While it is common for popular people to have their photo taken with random individuals they don’t know, this was not the case with Lazerow and West. Lazerow once posted a Movimiento Cosecha advertisement with Cornel West quoting him as saying “In this moment in history, the people dedicated to loving their neighbors must resist. Stand with me as I join Movimiento Cosecha and our immigrant brothers and sisters on May 1st for the #DayWithoutImmigrants — and beyond — as we work to win permanent protection, dignity, and respect.” Furthermore, Movimiento Cosecha also has a history of demonstrating with Refuse Fascism. These facts reveal close ties between the two organizations.
Less than a month prior to the now infamous Unite the Right rally Natalie Romero and other members of her organization, along with members of Refuse Fascism, blocked traffic in Austin, Texas to demand citizenship for millions illegally living within the country. Video of the incident revealed Romero to be playing a major role, practicing and then leading the group in chants with a megaphone as they approached the state capital. Romero initiated chants such as “The power, is in our hands. This is our state!” and “Undocumented and unafraid.” She even went so far as to parrot a slogan taken straight out of the Communist Manifesto “One struggle, one fight. Workers of the world unite!”
As the group approached the intersection of Congress Avenue and 15th Street, a number of agitators marched into the center of the road. Romero can be seen in the background, wearing an orange reflective safety vest blocking traffic on Congress. Fifteen Movimiento Cosecha members were arrested during the action. As those arrested were moved into transport vehicles, Romero led those still remaining in further chants celebrating their actions calling for policy that would further the ongoing racial replacement Americans.
Following the Unite the Right rally, Movimiento Cosecha published a photo of Romero wearing a t-shirt with their logo emblazoned on it and holding a megaphone, claiming her as a member. Another photo published on the organization’s Facebook page on July 25, prior to their July action, shows Romero lying on a pile of Movimiento Cosecha t-shirts with another activist with the caption “We are in Austin! Text “RESISTE” to 41411 to stay updated as we launch the first DACAmented sit-in of the Trump era TOMORROW at 11am. Stay tuned!” This evidence reveals that Romero was no average member, but a very active participant with the organization.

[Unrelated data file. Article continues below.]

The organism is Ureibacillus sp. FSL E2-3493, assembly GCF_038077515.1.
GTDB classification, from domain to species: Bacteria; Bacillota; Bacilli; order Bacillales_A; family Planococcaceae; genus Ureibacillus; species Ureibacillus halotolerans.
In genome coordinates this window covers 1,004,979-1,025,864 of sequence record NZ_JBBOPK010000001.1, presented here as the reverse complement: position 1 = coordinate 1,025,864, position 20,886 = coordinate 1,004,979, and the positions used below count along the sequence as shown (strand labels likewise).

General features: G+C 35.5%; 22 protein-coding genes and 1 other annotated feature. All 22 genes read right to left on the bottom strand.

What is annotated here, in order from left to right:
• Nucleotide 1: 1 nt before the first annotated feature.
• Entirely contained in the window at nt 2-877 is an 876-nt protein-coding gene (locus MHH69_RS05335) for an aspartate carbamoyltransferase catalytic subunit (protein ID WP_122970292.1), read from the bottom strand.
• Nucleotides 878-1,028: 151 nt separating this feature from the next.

As Unite the Right attendees headed to their vehicles on August 12, 2017 the anti-White mob who managed to shut down the rally followed them to the parking lot on South Street where they blocked attendees in and then attacked and chased their vehicles as they attempted to leave. Moments before Romero and several of her co-plaintiffs were struck by Fields’ vehicle, the mob she was marching with were celebrating how they successfully shut the rally down, chanting “who shut shit down, we shut shit down!” Those Romero was illegally blocking the street with during the state of emergency consisted of various anti-White terrorist cells, such as the Revolutionary Abolitionist Movement, several chapters of the TORCH Antifa Network, along with members of Refuse Fascism.
Seth Wispelwey Invites Refuse Fascism’s lead spokesman Cornel West to Help Him Shut Down Unite the Right
In preparation for Unite the Right, plaintiff Seth Wispelwey’s organization s, Congregate Charlottesville and the United Church of Christ, hosted direct action training in preparation for violating the rights of those he is now frivolously suing. During a press conference on July 31, 2017, Wispelwey claimed that Refuse Fascism’s spokesman Cornel West and others “had already responded to the call and are committing to join Congregate’s efforts in Charlottesville to confront the rise of White Nationalist’s political power and refuse to let Charlottesville be used as a platform towards those ends.” It is no surprise then that several days prior to Unite the Right, West’s anti-White terrorist organization Refuse Fascism called on their members to go to Charlottesville to “protest” the event, a word which the organization had previously used to describe mass rioting and violence they instigated at UC Berkeley.